Federal coal management program
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Federal coal management program

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Published by Dept. of the Interior, Bureau of Land Management : for sale by the Supt. of Docs., U.S. Govt. Print. Off. in Washington .
Written in English


  • Coal leases -- United States.,
  • Coal mines and mining -- Environmental aspects -- United States.,
  • Coal mines and mining -- Government ownership -- United States.

Book details:

Edition Notes

Statementprepared by the United States Department of the Interior, Bureau of Land Management.
The Physical Object
Paginationca. 1250 p. :
Number of Pages1250
ID Numbers
Open LibraryOL17648871M

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  To put the federal coal program in context, it made up more than 42 percent of total U.S. coal production in , but accounted for only 20 percent of the total value of coal mined nationally that year. Because federal coal is produced primarily from efficient surface mines, federal coal production employs relatively few people. The BLM manages coal leasing on the Federal mineral estate with development potential, which totals about million acres, with the goal of providing a fair return for the American taxpayer while allowing environmentally responsible energy our coal data page for national and regional coal lease NATIONAL EMERGENCY . The Federal coal management program was de-veloped in the legislative context of statutes that specifically address the leasing of federally owned coal as well as those related to public land man-agement and environmental protection in gen-eral. These include the Federal Coal Leasing Amendments Act of (FCLAA), the Federal Land Policy and.   Date: Janu Contacts: [email protected] WASHINGTON – The U.S. Department of the Interior’s Bureau of Land Management (BLM) today released the results of a comprehensive, public review of the Nation’s federal coal program. The review, based on hundreds of thousands of public comments and prompted by a Secretarial Order issued in .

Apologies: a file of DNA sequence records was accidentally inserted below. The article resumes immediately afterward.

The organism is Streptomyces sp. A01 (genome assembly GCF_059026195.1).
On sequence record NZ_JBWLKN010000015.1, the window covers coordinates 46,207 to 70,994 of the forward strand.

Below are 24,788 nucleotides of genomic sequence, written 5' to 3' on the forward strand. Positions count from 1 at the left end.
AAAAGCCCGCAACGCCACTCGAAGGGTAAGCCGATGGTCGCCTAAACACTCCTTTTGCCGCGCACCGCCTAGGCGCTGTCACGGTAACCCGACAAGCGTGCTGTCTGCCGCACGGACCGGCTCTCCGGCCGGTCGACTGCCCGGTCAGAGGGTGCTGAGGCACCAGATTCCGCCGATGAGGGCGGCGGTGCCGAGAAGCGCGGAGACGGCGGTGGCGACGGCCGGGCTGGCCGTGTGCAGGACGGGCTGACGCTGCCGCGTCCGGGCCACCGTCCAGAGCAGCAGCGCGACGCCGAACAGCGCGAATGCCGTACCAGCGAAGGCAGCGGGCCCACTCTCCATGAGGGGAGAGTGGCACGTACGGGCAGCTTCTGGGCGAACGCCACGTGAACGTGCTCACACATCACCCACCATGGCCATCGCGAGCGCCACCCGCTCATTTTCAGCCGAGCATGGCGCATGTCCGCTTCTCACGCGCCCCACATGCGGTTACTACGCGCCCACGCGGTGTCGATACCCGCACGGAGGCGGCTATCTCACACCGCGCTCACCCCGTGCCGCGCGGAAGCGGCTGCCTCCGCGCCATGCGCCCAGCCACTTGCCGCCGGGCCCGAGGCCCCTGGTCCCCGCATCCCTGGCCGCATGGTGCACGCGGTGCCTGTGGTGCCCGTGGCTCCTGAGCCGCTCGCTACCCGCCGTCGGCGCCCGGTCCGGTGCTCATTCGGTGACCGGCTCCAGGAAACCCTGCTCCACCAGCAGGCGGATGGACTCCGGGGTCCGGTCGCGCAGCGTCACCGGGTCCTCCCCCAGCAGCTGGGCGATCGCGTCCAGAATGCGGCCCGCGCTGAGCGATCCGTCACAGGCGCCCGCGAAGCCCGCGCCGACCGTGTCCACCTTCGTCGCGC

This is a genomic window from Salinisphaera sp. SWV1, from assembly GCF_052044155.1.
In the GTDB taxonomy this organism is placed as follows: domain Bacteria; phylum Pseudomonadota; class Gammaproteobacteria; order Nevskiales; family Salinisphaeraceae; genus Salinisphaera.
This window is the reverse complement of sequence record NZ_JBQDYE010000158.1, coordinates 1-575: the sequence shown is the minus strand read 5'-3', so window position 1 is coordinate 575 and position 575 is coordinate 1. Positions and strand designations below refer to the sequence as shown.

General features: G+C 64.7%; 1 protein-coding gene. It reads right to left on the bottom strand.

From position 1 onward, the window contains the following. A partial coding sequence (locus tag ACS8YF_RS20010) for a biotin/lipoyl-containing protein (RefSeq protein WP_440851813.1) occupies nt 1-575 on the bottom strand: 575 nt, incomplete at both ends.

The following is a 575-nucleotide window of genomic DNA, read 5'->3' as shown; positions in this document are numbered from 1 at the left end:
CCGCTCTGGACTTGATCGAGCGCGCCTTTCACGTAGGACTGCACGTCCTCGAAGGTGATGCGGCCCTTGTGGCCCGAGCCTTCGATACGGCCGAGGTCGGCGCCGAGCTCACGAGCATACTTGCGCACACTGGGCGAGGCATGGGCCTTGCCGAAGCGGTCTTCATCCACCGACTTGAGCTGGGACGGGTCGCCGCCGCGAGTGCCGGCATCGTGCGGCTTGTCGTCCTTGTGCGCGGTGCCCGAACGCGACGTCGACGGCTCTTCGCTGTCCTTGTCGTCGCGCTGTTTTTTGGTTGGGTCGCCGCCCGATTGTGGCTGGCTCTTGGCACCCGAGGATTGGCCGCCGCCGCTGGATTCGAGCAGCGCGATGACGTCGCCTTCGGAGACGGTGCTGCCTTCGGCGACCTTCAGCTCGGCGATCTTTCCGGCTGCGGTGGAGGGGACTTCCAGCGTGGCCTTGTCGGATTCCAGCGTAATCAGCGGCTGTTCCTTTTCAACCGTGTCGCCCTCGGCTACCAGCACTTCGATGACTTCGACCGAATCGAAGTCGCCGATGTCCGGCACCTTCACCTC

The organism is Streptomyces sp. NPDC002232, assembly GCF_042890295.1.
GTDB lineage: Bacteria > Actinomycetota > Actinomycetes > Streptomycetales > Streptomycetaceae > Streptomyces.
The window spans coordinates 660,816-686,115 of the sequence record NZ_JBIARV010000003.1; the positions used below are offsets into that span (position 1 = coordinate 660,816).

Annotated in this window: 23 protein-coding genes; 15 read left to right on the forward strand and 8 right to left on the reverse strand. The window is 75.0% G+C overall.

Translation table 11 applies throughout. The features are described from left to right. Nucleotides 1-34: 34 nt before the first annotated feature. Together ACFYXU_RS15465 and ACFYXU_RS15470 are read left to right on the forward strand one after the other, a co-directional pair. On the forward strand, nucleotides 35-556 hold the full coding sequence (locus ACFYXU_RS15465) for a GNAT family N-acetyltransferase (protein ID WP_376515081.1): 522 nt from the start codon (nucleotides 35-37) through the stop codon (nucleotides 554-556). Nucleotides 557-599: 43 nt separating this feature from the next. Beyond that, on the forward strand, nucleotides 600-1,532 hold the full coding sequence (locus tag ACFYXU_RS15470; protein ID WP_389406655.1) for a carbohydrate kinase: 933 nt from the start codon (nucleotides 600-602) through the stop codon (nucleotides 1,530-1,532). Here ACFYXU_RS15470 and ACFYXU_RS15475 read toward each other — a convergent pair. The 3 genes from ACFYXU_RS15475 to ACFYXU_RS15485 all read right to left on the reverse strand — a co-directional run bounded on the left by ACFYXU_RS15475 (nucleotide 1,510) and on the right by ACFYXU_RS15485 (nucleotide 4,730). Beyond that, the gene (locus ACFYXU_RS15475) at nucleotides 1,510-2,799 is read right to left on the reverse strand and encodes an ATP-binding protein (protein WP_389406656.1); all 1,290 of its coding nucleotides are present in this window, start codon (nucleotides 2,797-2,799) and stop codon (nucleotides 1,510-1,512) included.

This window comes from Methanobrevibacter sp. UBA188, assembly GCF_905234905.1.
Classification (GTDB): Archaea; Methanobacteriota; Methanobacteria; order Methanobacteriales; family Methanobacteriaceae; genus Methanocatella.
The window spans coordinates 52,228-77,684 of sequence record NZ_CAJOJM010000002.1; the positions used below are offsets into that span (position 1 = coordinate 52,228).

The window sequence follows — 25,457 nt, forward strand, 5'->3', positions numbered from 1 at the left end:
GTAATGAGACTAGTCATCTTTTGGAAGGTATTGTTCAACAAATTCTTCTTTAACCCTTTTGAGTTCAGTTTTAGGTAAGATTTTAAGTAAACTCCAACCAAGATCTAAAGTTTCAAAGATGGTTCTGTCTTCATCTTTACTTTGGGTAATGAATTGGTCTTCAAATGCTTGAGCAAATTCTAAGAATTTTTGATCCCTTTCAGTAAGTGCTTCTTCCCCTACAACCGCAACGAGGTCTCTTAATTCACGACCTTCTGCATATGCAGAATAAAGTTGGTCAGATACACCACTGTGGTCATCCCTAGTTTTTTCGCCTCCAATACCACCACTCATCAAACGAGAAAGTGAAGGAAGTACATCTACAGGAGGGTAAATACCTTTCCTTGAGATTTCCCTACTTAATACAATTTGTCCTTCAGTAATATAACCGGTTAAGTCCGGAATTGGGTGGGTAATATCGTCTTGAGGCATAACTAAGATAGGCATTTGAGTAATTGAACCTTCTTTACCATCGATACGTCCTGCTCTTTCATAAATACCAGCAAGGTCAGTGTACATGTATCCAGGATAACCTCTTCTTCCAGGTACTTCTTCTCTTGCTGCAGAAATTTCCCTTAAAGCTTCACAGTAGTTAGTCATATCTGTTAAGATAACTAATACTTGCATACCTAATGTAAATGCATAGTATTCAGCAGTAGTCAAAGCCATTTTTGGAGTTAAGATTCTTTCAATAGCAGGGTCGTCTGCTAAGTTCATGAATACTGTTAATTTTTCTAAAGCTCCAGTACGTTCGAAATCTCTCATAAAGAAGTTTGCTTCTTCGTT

The Bureau of Land Management (BLM) is withdrawing the proposed rule to amend the Federal Coal Management Program regulations. The proposal was published in the Federal Register on J BLM is taking this action because we plan to issue a new proposal for public comment. We will write. Coal DataThe BLM has responsibility for coal leasing on approximately million acres where the coal mineral estate is owned by the Federal Government. Surface ownership of these lands belongs to either the BLM, the U.S. Forest Service, private land owners, state land owners, or other Federal agencies.   Management of the federal coal program has large implications for taxpayers, the coal sector, and the U.S. energy landscape. The BLM administers coal leases nationwide, covering , acres in 11 States, with an estimated billion tons .   In The Use and Management of Federal Coal, Robert H. Nelson tells the important but largely untold story of the U.S. coal program and its place in the country’s larger energy system. In the process, Nelson reviews the traditional economic methods that have gone into the calculation of fair market value and other important influences on the.

  Coal mines and mining, Coal mines and mining, Coal mines and mining, Coal leases, Environmental impact statements Publisher [Washington]: The Bureau: For sale by the Supt. of Docs., U.S. Govt. Print. Off. Collection blmlibrary; fedlink; americana Digitizing sponsor Bureau of Land Management Contributor Bureau of Land Management Library. The Making of Federal Coal Policy provides a unique record of—as well as important future perspectives on—one of the most significant ideological conflicts in national policymaking in the last decade. The management of federally owned coal, almost one-third of the U.S.'s total coal resources, has furnished an arena for the contest between energy development and Author: Robert H. Nelson.   In , the BLM’s Federal Coal Management Program established six “coal production regions” in the United States, including the Powder River Federal Coal Production Region that included the. Today, the federal coal program is once again subject to prominent policy debate, and with a new presidential administration, this PERC study makes an important contribution in providing historical background and an up-to-date economic discussion of the federal coal program based on Nelson’s nearly 40 years of experience in federal coal policy.